It is a common misconception that cloud-hosted services and infrastructure (SaaS and IaaS) are turn-key propositions that require less skill than self-hosted platforms to plan, deploy, operate and maintain. The reality is that a well-rounded book on the topic - like MSFT O365 Administration - must spend roughly 200 pages discussing planning tools and directory services, before even touching on O365 management. If considering an O365 deployment, you want this book in the arsenal.
The book is written for "Information Technology (IT) system architects who need to integrate Office 365 with existing on-premises technologies," but it is equally useful to everyone in the traditional TechNet audience, including IT Operations teams and infrastructure experts (IT Pros). Extensive attention is given to System Center monitoring and management (via SCOM, DPM, VMM, SCO, etc.), and SCOM alerts. Another chapter helps you install Orchestrator. Another covers Service Manager automation. By this time we're 400 pages deep and getting into remote administration with PowerShell.
But wait, there's more! At this point the tenancy is configured complete with monitoring and management, but we haven't gone deep on any of the actual services - SharePoint Online, SkyDrive Pro, Exchange, and Lync. The content is roughly proportional to the pain: Exchange integration gets the heaviest treatment, followed by SharePoint and Lync.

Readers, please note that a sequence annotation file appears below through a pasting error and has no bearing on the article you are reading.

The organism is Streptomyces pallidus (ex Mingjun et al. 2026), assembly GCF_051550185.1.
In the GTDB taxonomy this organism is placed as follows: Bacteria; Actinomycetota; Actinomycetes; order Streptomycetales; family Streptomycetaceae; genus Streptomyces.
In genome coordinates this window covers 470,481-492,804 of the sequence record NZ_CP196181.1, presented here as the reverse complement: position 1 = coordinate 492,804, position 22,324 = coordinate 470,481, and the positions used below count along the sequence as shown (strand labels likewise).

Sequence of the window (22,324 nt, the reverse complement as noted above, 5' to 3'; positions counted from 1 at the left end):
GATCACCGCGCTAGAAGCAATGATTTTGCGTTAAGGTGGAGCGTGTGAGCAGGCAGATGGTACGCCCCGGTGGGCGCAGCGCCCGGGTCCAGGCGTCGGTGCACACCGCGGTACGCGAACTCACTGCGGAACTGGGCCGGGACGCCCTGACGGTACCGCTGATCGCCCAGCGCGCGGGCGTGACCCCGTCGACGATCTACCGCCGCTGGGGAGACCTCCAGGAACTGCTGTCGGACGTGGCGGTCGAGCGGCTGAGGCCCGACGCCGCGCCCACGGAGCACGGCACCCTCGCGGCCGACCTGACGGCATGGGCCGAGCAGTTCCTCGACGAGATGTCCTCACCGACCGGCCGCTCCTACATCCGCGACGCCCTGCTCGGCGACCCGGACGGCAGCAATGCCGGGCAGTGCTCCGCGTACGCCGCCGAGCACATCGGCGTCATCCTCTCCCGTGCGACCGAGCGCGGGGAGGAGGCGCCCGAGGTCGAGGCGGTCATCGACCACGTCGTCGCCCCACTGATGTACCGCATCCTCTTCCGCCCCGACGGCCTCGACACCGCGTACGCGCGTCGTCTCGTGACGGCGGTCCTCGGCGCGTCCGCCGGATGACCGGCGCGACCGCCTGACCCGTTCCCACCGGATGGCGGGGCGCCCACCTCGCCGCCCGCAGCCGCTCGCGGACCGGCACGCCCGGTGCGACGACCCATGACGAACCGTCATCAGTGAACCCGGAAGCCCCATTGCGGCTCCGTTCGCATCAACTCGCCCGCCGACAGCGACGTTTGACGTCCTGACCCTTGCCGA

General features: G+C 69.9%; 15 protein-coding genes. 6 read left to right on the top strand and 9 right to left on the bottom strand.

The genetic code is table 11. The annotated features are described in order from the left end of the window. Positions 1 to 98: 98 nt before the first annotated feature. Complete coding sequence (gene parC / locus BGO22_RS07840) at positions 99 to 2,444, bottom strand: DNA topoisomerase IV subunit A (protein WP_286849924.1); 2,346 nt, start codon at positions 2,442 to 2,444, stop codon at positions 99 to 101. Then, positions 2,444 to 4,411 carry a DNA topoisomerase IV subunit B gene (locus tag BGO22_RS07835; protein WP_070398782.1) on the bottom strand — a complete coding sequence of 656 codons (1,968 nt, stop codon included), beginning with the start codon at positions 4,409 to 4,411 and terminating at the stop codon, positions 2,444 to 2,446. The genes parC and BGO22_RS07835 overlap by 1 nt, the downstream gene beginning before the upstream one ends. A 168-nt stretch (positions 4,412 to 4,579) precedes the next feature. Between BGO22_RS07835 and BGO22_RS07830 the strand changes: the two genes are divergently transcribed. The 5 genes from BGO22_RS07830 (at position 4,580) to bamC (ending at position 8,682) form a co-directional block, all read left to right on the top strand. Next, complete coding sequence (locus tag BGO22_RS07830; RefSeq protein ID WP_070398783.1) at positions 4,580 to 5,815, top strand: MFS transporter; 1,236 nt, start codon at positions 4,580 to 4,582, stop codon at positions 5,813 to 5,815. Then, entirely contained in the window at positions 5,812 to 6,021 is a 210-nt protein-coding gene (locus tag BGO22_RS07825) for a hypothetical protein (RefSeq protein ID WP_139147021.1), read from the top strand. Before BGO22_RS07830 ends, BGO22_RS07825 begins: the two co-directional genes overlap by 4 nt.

The SharePoint online coverage is terrific in describing SP's topology and constraints, and the App Store model used to add features. The book does not attempt to cover user-scoped topics like governance, information infrastructure, or social features (perhaps because it was mostly written during beta, and prior to Microsoft's announcements about Yammer integration). So you also won't see discussion of common issues with hybrid scenarios, including Search and Social.
So what you have is a great book with the insights of experience to get you into the game, plus a wealth of tips and tooling to ease the road ahead. The book is (almost surprisingly) well-written and concise with many step-by-step sections including full screen shots. I didn't work through them all so there may be corrections as these products are updated, but in the cases I read, the high-level plan is discussed first, terms are explained, risks are identified and troubleshooting guidance is provided; minor changes in the UI should not trip up anyone using this book as a reference. With a service established and integrated, the team can then look to other resources to go further into planning governance, information architecture, user experience, and App development. Well done and strongly recommended.